Dr John Campbell’s biography ‘Rutherford – Scientist Supreme’ was released in mid November 1999.Three-quarters of the first print run sold out in 2 months. It has just been reprinted and will now be released overseas.

The Canterbury Branch of the Royal Society of New Zealand was one of the first sponsors of the two decades of research for which this book is the culmination. If your local bookshop doesn’t stock it, it may be obtained directly from the publisher, AAS Publications, PO Box 31-035, Christchurch. $50 including postage within New Zealand.


Online service for agricultural biotechnologyCAB International has compiled an AgBiotechNet ‘hot topic’ on biotech and developing countries, which pulls together the arguments put by those critical of and supporting the application of biotechnology in the developing world, through news, reviews, book chapters, reports, links and abstracts.

Feel free to take a look or link to this site:

Other hot topics cover Bt Plants: Resistance and other issues, Animal Cloning, Safety of Genetically Modified Foods and Patents.

CAB International is always interested in agricultural biotechnology news from the developed or developing world, so if you have relevant information, email:


We have just heard of a conference organised by the Australian Academy of Science will be held in Canberra on 3 and 4 May.The themes are: changes of the global environment; mind and brain; energy; molecular structure and recognition; IT; telecommunications and control in the Web era; genetic engineering of plants and animals; ageing; the universe; looking out-looking forward.

For further information or to register please access the website:


The Minister of Foreign Affairs and Trade, Hon Phil Goff, today welcomed the defeat of five proposals seeking to reduce the existing level of protection of whales at the meeting in Nairobi, Kenya of member countries of the Convention for International Trade in Endangered Species of Flora and Fauna (CITES).‘The proposals were voted down by solid majorities, which I believe is evidence that world opinion continues to oppose a return to whaling’, Phil Goff said.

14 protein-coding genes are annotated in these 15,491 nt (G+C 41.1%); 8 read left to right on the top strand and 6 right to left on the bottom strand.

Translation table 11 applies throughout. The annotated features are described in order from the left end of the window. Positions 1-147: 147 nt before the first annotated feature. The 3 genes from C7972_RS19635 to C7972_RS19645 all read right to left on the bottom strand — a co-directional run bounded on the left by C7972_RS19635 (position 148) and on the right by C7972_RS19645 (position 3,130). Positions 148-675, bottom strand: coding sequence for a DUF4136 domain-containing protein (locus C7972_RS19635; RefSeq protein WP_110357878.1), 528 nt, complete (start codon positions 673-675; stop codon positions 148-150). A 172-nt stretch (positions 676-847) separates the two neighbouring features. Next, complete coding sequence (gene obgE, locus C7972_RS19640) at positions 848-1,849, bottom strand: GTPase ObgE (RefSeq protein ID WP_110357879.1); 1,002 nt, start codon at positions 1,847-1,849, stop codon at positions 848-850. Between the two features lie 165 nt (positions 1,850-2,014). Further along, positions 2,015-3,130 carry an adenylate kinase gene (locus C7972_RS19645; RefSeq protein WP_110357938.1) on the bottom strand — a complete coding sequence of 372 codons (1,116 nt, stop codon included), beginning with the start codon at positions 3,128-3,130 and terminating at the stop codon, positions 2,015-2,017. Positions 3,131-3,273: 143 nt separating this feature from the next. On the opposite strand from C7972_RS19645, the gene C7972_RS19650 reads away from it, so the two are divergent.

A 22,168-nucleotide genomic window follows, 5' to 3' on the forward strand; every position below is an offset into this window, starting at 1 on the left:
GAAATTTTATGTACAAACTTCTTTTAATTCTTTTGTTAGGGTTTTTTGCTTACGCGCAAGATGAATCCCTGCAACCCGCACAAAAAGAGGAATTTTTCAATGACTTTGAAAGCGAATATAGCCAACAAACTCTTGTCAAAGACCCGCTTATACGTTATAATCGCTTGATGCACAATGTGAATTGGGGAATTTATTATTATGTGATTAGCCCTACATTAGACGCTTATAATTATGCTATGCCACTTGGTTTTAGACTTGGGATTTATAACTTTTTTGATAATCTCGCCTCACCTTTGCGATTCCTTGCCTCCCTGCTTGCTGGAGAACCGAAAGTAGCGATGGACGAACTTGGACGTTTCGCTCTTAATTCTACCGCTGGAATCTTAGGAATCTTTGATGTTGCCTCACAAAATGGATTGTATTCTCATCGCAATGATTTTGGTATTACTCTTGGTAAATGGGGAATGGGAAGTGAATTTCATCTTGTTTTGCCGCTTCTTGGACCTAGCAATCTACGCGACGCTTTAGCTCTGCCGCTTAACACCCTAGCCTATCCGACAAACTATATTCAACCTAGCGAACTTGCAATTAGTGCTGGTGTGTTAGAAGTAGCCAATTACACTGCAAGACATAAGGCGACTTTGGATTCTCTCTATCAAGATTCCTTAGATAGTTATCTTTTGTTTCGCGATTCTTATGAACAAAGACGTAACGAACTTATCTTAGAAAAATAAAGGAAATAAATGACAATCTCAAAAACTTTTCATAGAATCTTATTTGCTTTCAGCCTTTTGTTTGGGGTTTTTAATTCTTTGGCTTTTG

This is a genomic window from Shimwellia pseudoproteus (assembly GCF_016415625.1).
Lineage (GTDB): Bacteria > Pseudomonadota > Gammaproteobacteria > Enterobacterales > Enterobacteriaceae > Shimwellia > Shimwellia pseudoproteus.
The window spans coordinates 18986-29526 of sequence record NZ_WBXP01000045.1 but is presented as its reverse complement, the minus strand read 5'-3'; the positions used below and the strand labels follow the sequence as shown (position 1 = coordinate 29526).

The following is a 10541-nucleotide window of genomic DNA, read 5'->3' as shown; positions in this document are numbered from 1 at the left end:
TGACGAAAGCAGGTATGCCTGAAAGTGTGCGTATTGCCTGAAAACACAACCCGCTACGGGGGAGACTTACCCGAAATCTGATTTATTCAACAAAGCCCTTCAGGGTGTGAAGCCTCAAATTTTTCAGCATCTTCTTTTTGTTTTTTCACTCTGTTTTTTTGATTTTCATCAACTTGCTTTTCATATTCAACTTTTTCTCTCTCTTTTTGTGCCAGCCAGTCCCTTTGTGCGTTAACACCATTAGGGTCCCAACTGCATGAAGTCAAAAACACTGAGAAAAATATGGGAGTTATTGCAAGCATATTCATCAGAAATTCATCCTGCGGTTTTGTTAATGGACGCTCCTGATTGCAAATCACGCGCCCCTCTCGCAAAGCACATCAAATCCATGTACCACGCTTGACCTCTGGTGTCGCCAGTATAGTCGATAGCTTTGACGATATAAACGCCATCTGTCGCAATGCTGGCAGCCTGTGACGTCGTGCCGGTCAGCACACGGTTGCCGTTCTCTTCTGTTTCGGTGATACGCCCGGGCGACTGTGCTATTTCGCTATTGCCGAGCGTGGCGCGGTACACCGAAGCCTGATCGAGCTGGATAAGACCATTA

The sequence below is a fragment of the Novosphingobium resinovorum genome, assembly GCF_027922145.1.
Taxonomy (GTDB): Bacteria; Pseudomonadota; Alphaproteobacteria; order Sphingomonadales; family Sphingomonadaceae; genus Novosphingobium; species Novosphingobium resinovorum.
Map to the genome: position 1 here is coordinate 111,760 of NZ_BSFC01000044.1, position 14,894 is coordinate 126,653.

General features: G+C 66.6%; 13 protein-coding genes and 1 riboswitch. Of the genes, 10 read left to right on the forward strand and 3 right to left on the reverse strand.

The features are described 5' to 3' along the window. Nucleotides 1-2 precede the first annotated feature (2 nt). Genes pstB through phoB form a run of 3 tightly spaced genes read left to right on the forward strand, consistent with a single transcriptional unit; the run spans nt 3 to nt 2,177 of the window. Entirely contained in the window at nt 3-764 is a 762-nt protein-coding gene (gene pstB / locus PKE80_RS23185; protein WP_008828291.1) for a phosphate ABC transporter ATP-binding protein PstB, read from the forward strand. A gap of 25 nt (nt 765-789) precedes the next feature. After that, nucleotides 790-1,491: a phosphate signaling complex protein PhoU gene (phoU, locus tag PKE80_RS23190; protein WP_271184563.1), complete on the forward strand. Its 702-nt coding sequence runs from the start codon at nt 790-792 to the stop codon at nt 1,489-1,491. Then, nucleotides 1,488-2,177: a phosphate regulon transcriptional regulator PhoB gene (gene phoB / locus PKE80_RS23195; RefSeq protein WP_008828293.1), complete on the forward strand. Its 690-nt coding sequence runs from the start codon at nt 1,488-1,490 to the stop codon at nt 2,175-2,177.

‘The international community has decisively rejected any movement that would allow for a possible resumption of international trade in whale products.

‘Clearly in taking this decision the international community has acknowledged that commercial whaling is not sustainable. Whale numbers remain severely depleted after more than two centuries of exploitation. Whales are slow to breed and even more numerous species could be threatened by the renewal of commercial whaling.

‘New Zealanders share with other nations a strong resistance to any return to the slaughter of species which are characterised by their intelligence and strong social structure.

‘New Zealand will now be working closely with Australia in the lead up to the next meeting of the International Whaling Commission in Adelaide in early July to promote the establishment of a South Pacific Whale Sanctuary. This is required to allow for the recovery of whale populations in the region.’


Environmental lobby groups have joined in criticism of the ‘voluntary’ moratorium on genetic engineering research announced by the Government this week.Greenpeace and GE Free New Zealand have welcomed the news that an inquiry will take place into the new technology, but criticised the lack of compulsion of the moratorium. They have also criticised the decision to allow previously approved field trials to go ahead.

‘It is of genuine concern that the previously approved field trials, so vehemently opposed by us, are still going ahead,’ GE Free NZ spokeswoman Mary Anne Howard-Clarke said.

‘There are currently 35 trials in progress and there will be a voluntary moratorium only, potentially jeopardising the environment and health of New Zealand.’

Ms Howard-Clarke also questioned whether the inquiry – charged with determining legal, ethical, cultural, environmental, health, social and economic issues – would advocate overriding international trade and legal obligations.